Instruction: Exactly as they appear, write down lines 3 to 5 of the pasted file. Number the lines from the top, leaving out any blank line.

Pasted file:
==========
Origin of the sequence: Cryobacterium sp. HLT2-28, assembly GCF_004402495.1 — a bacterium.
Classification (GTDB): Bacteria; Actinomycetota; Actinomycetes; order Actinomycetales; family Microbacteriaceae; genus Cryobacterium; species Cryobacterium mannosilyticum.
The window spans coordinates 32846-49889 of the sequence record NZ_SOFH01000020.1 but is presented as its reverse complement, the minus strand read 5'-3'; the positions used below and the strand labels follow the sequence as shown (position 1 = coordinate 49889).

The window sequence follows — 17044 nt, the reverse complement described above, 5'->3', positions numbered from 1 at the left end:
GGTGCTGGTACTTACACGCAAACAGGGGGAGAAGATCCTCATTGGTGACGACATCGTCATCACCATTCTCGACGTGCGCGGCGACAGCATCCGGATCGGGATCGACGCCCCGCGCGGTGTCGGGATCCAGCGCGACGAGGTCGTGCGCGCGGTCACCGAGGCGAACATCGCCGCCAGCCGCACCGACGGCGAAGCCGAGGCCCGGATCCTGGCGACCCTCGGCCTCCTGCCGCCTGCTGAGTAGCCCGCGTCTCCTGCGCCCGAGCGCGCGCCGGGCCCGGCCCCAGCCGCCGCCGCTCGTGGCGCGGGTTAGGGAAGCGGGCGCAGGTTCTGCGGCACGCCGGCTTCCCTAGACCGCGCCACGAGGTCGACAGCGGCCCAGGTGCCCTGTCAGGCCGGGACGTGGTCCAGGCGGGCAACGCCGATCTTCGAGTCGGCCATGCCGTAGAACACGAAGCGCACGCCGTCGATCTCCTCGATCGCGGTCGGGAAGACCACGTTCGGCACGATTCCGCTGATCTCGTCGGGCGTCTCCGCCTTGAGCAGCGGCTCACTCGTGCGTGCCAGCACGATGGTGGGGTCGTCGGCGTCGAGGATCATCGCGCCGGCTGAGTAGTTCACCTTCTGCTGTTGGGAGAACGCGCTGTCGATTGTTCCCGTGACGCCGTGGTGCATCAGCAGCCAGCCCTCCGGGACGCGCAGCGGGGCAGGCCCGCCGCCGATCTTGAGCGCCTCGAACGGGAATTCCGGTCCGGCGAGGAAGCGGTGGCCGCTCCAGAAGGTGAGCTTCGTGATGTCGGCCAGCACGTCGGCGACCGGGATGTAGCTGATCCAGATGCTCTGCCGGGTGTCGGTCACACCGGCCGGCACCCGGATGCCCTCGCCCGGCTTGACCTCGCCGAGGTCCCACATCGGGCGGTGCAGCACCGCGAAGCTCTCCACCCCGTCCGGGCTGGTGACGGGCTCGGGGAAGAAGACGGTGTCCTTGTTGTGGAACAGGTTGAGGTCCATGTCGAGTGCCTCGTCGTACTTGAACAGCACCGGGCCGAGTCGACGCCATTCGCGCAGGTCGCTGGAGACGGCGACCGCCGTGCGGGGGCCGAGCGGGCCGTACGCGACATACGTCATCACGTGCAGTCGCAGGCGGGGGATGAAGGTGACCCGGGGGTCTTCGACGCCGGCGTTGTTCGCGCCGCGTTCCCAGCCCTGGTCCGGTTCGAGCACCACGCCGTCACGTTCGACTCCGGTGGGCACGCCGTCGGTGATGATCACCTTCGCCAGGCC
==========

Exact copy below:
The window spans coordinates 32846-49889 of the sequence record NZ_SOFH01000020.1 but is presented as its reverse complement, the minus strand read 5'-3'; the positions used below and the strand labels follow the sequence as shown (position 1 = coordinate 49889).

The window sequence follows — 17044 nt, the reverse complement described above, 5'->3', positions numbered from 1 at the left end:
GGTGCTGGTACTTACACGCAAACAGGGGGAGAAGATCCTCATTGGTGACGACATCGTCATCACCATTCTCGACGTGCGCGGCGACAGCATCCGGATCGGGATCGACGCCCCGCGCGGTGTCGGGATCCAGCGCGACGAGGTCGTGCGCGCGGTCACCGAGGCGAACATCGCCGCCAGCCGCACCGACGGCGAAGCCGAGGCCCGGATCCTGGCGACCCTCGGCCTCCTGCCGCCTGCTGAGTAGCCCGCGTCTCCTGCGCCCGAGCGCGCGCCGGGCCCGGCCCCAGCCGCCGCCGCTCGTGGCGCGGGTTAGGGAAGCGGGCGCAGGTTCTGCGGCACGCCGGCTTCCCTAGACCGCGCCACGAGGTCGACAGCGGCCCAGGTGCCCTGTCAGGCCGGGACGTGGTCCAGGCGGGCAACGCCGATCTTCGAGTCGGCCATGCCGTAGAACACGAAGCGCACGCCGTCGATCTCCTCGATCGCGGTCGGGAAGACCACGTTCGGCACGATTCCGCTGATCTCGTCGGGCGTCTCCGCCTTGAGCAGCGGCTCACTCGTGCGTGCCAGCACGATGGTGGGGTCGTCGGCGTCGAGGATCATCGCGCCGGCTGAGTAGTTCACCTTCTGCTGTTGGGAGAACGCGCTGTCGATTGTTCCCGTGACGCCGTGGTGCATCAGCAGCCAGCCCTCCGGGACGCGCAGCGGGGCAGGCCCGCCGCCGATCTTGAGCGCCTCGAACGGGAATTCCGGTCCGGCGAGGAAGCGGTGGCCGCTCCAGAAGGTGAGCTTCGTGATGTCGGCCAGCACGTCGGCGACCGGGATGTAGCTGATCCAGATGCTCTGCCGGGTGTCGGTCACACCGGCCGGCACCCGGATGCCCTCGCCCGGCTTGACCTCGCCGAGGTCCCACATCGGGCGGTGCAGCACCGCGAAGCTCTCCACCCCGTCCGGGCTGGTGACGGGCTCGGGGAAGAAGACGGTGTCCTTGTTGTGGAACAGGTTGAGGTCCATGTCGAGTGCCTCGTCGTACTTGAACAGCACCGGGCCGAGTCGACGCCATTCGCGCAGGTCGCTGGAGACGGCGACCGCCGTGCGGGGGCCGAGCGGGCCGTACGCGACATACGTCATCACGTGCAGTCGCAGGCGGGGGATGAAGGTGACCCGGGGGTCTTCGACGCCGGCGTTGTTCGCGCCGCGTTCCCAGCCCTGGTCCGGTTCGAGCACCACGCCGTCACGTTCGACTCCGGTGGGCACGCCGTCGGTGATGATCACCTTCGCCAGGCC